The plaintiffs brought this suit alleging the following seven causes of action: (1) Defendant Williams and the District denied the plaintiffs their Due Process rights and violated their liberty interests as secured by the Fifth Amendment of the United States Constitution by defaming the plaintiffs and terminating the plaintiffs without providing notice and an opportunity to be heard; (2) Defendant Williams and the District violated the plaintiffs' property interest in continued employment (created by the Comprehensive Merit Personnel Act ("CMPA"), D.C.Code Ann. §§ 1-601.1 through 1-637.2 (1992), and protected by the Due Process Clause of the Fifth Amendment of the United States Constitution) by terminating the plaintiffs without cause; additionally, the plaintiffs allege that section 152 of the 1996 Appropriations Act is unconstitutional facially, in its interpretation, and as applied; (3) Defendant Williams and the District violated Plaintiff Kinard's and Plaintiff Thomas's First Amendment right to free speech when they terminated Kinard and Thomas for speaking out on the District's financial position and its hiring practices; (4) the defendants unlawfully terminated Plaintiff Alexis in retaliation for personnel actions she took involving a subordinate employee, who is allegedly related to Defendant Shepherd; (5) Defendant Williams failed to act with requisite prudence, judgment, and discretion in terminating the plaintiffs; (6) in terminating the plaintiffs, Defendant Williams recklessly published false and defamatory statements that caused them emotional, reputational and financial harm; and (7) Defendant Williams's alleged reckless actions in terminating the plaintiffs were tantamount to an intentional infliction of emotional distress upon them.*fn3 The plaintiffs seek compensatory and punitive damages, payment of discontinued pension contributions retroactive to the date of termination, costs and attorneys' fees.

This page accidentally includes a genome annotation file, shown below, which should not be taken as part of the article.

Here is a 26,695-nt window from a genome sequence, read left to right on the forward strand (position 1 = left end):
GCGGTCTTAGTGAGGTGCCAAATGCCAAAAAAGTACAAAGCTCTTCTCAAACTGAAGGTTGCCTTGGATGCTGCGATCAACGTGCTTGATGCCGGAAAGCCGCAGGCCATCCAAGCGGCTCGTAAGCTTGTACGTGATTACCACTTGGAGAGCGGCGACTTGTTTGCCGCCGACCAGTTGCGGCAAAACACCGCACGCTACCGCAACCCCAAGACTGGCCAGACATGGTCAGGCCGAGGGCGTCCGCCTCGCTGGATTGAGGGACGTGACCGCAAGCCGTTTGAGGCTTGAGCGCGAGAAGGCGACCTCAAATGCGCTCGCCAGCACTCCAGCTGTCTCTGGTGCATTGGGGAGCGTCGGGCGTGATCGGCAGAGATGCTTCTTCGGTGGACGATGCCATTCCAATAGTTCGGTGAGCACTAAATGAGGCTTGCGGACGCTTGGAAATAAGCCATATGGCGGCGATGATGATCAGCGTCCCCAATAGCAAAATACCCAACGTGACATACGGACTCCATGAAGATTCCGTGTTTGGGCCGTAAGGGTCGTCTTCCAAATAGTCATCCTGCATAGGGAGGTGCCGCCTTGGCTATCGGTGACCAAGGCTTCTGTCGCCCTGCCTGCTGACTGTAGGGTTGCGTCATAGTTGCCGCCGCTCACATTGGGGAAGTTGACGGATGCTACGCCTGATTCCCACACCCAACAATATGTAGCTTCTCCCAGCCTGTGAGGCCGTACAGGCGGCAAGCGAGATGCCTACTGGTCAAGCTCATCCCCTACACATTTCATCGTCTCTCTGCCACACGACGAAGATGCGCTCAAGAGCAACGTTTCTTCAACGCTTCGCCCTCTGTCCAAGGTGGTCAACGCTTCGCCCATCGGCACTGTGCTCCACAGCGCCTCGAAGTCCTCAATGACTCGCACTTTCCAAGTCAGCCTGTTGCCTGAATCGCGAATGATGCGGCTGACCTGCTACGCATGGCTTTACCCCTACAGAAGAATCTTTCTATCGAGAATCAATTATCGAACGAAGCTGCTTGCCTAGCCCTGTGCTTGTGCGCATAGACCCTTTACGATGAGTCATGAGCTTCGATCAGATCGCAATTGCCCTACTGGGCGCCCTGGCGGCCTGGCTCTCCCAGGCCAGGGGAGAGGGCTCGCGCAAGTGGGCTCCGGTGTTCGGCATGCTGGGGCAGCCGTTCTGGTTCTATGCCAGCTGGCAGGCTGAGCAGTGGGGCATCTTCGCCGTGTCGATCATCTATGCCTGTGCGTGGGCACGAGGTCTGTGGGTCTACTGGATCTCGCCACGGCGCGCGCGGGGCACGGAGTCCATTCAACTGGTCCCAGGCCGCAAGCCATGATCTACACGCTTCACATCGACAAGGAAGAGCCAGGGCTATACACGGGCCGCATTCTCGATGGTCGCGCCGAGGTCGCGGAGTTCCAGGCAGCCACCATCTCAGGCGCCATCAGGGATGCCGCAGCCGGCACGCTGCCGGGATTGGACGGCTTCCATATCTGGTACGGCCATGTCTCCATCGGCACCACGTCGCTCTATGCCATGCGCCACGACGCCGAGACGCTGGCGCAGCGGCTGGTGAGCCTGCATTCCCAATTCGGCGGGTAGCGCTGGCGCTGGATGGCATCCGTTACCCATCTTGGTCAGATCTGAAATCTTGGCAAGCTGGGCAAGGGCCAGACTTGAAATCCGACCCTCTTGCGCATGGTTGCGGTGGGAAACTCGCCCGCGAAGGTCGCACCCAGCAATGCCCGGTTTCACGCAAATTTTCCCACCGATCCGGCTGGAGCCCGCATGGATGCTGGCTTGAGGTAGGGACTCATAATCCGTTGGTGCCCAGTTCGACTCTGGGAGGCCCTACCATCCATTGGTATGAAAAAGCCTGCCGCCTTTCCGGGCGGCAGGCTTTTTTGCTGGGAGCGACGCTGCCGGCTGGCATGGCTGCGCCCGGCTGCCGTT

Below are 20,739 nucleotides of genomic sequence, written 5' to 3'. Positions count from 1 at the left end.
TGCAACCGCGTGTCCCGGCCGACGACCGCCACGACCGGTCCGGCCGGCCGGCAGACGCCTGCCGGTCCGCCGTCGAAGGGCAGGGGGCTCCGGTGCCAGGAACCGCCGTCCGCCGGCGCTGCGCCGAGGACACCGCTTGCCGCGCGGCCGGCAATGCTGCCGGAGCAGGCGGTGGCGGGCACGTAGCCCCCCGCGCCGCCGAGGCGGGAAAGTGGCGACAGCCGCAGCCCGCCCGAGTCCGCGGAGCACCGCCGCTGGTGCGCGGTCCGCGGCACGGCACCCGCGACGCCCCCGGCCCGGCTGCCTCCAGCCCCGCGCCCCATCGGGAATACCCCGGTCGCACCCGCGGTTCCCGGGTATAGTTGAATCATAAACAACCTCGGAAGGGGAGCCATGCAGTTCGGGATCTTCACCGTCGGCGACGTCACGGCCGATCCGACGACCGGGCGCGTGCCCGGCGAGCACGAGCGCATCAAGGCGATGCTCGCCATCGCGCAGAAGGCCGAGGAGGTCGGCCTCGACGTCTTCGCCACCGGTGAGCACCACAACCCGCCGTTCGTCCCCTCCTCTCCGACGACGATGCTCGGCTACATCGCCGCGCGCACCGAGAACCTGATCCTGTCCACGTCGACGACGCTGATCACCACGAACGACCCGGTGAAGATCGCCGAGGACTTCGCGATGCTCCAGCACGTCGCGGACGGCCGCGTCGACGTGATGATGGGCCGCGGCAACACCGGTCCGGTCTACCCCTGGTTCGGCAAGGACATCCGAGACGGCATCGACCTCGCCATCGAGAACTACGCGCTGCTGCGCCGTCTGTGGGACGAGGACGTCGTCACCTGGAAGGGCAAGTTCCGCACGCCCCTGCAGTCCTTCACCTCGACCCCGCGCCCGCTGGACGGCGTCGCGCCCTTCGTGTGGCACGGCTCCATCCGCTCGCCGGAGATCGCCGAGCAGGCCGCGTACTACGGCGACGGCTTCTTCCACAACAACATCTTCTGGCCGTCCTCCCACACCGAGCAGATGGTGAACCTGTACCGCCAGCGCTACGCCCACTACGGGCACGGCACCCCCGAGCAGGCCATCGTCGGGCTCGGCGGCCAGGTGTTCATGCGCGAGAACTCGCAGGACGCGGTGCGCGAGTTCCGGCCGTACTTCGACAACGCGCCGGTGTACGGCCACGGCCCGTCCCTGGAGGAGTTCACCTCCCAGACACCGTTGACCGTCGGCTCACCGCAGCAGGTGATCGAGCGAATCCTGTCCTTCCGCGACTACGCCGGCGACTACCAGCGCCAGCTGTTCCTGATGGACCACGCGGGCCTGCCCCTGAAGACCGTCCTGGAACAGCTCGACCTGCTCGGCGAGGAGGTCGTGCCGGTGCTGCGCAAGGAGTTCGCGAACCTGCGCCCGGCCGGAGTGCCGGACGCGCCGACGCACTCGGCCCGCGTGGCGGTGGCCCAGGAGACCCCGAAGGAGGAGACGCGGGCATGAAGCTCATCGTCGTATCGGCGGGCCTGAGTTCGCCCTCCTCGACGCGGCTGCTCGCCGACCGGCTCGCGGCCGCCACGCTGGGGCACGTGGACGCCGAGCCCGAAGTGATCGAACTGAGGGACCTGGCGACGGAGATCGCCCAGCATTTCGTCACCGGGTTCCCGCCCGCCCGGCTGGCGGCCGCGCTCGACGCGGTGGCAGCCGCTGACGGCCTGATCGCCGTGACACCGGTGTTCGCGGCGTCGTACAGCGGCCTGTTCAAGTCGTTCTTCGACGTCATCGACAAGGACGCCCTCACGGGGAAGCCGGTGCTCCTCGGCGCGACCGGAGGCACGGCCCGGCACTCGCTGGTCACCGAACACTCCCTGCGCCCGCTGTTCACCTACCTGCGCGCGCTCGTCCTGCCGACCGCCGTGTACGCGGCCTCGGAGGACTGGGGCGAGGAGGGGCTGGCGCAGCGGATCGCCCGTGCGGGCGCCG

III. STANDARD OF REVIEW

A. Motion to Dismiss

A motion to dismiss pursuant to Rule 12(b)(6) does not test whether the plaintiffs will prevail on the merits, but instead whether the claimants have properly stated a claim. See Scheuer v. Rhodes, 416 U.S. 232, 236, 94 S.Ct. 1683, 40 L.Ed.2d 90 (1974). The court may dismiss a complaint for failure to state a claim only if "it is clear that no relief could be granted under any set of facts that could be proved consistent with the allegations." Hishon v. King & Spalding, 467 U.S. 69, 73, 104 S.Ct. 2229, 81 L.Ed.2d 59 (1984) (citing Conley v. Gibson, 355 U.S. 41, 45-46, 78 S.Ct. 99, 2 L.Ed.2d 80 (1957)). In deciding on such a motion, the court must accept as true all well-pleaded factual allegations and draw all reasonable inferences in favor of the plaintiffs. See Antonelli v. Sheahan, 81 F.3d 1422, 1427 (7th Cir. 1996). However, the court need not accept as true the plaintiffs' legal conclusions. See Papasan v. Allain, 478 U.S. 265, 286, 106 S.Ct. 2932, 92 L.Ed.2d 209 (1986). Finally, if the court considers matters outside of the pleadings in ruling upon a Rule 12 motion to dismiss, it must then treat the motion as one for summary judgment under Rule 56. See Fed.R.Civ.P. 12(c).